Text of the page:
A hermit (adjectival form: heremitic) is a person who lives, to some degree, in seclusion from society.
In Christianity, the term was originally applied to a Christian who lives the heremitic life out of a religious conviction, namely the Desert Theology of the Old Testament (i.e., the forty years wandering in the desert that was meant to bring about a change of heart).
In the Christian tradition the eremitic life is an early form of monastic living that preceded the monastic life in the cenobium. The Rule of St Benedict (ch. 1) lists hermits among four kinds of monks. In the Roman Catholic Church, in addition to hermits who are members of religious institutes, contemporary Roman Catholic Church law (canon 603) recognizes also consecrated hermits under the direction of their diocesan bishop as members of the Consecrated Life ("consecrated diocesan hermits"). The same is true in many parts of the Anglican Communion, including the Episcopal Church in the US, although in the canon law of the Episcopal Church they are referred to as "solitaries" rather than "hermits".
Often, both in religious and secular literature, the term "hermit" is also used loosely for any Christian living a secluded prayer-focused life, and sometimes interchangeably with anchorite / anchoress, recluse and "solitary". Other religions – for example Buddhism, Hinduism, Islam (Sufism) and Taoism – also have hermits in the sense of individuals living an ascetic form of life.
In modern colloquial usage, the term "hermit" denotes anyone living a life apart from the rest of society, or who simply does not participate in social events as much as is common, regardless of their motivation in doing so, including the misanthrope.
Other articles related to "hermit, hermits":
... the knight errant frequently encounters hermits on his quest such a figure, generally a wise old man, would advise him ... Evil wizards would sometimes pose as hermits, to explain their presence in the wilds, and to lure heroes into a false sense of security ... The Faerie Queene, both occurred the knight on a quest met a good hermit, and the sorcerer Archimago took on such a pose ...
... according to The Prologue from Ochrid, was the spiritual mentor of Venerable John the Hermit of Armenia circa the fourth century ... angels brought him his daily bread, which in Christian love he shared with his hermit brother John who lived in strict seclusion ... Saint Pharmutius is remembered along with John the Hermit by the Eastern Orthodox Church on 29 March ...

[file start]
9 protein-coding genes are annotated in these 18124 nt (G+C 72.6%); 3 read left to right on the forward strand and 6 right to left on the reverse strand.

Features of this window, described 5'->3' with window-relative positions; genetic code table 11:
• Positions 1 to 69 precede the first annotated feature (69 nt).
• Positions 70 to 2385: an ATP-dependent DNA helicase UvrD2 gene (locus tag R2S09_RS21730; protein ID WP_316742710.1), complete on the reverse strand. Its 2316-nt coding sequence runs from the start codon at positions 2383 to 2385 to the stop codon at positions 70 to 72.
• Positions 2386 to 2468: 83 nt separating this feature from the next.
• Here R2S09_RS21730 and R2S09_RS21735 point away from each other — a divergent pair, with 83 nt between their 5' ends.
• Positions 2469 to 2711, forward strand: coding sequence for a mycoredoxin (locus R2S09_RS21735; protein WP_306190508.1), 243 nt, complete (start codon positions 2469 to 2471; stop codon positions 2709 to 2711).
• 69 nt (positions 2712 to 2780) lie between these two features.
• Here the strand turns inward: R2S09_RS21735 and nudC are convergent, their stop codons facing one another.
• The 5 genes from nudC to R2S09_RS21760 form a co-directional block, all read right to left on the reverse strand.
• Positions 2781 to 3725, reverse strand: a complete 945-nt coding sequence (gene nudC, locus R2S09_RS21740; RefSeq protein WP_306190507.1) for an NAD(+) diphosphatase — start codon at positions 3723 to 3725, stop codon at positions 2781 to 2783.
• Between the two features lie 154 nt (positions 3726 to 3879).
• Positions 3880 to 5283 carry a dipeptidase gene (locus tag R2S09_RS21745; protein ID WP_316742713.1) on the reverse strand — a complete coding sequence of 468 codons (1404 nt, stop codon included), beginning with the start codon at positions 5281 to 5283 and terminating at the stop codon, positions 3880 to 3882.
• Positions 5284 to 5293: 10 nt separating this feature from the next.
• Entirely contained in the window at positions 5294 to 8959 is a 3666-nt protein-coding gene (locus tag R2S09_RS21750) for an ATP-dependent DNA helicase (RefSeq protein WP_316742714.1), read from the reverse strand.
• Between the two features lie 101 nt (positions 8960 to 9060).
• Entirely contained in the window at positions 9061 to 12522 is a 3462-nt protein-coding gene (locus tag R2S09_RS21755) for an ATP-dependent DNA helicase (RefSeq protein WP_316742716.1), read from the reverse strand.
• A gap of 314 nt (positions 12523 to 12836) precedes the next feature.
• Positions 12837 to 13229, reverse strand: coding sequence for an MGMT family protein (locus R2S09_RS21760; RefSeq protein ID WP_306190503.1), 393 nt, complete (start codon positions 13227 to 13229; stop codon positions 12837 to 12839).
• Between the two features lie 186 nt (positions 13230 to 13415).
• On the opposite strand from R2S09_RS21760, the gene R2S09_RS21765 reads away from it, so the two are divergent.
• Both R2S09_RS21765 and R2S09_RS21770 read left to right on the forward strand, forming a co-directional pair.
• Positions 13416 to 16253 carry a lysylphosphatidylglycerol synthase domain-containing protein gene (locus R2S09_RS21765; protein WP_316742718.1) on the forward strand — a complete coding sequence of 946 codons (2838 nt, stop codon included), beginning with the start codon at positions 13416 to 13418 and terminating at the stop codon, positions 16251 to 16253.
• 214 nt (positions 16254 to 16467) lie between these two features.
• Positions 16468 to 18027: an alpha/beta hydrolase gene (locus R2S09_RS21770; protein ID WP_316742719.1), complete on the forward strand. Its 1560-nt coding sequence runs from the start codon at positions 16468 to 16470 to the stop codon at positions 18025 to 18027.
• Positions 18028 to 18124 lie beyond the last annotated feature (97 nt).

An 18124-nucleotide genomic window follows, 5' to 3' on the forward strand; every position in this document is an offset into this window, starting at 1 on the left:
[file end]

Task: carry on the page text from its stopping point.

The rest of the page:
... Rose Vista Macaroni Verdure Arcadia 1887 Isonomy Sterling Isola Bella Distant Shore Hermit* Lands End Dam Mother Siegel (GB) 1897 Friar's Balsam 1885 Hermit* Newminster ...
... a weight of 2-3 g, it is among the smaller species of hermits ... As in most other hermits, it has a long, decurved bill ... The Stripe-throated Hermit has, together with several other small hermits, often been considered a subspecies of the Little Hermit (P ...
... The Streak-throated Hermit (Phaethornis rupurumii), also known as the Rupurumi Hermit, is a species of hummingbird in the Trochilidae family ... It was formerly considered a subspecies of the Dusky-throated Hermit ... The Streak-throated Hermit is found in forest, woodland and dense shrub in north-eastern South America ...
Famous quotes containing the word hermit:
“There are hermit souls that live withdrawn
In the place of their self-content;
There are souls like stars, that dwell apart,
In a fellowless firmament;
There are pioneer souls that blaze their paths
Where highways never ran”
—Sam Walter Foss (18581911)
“Yet, hermit and stoic as he was, he was really fond of sympathy, and threw himself heartily and childlike into the company of young people whom he loved, and whom he delighted to entertain, as he only could, with the varied and endless anecdotes of his experiences by field and river: and he was always ready to lead a huckleberry-party or a search for chestnuts and grapes.”
—Ralph Waldo Emerson (18031882)
“If a hermit lives in a state of ecstasy, his lack of comfort becomes the height of comfort. He must relinquish it.”
—Jean Cocteau (18891963)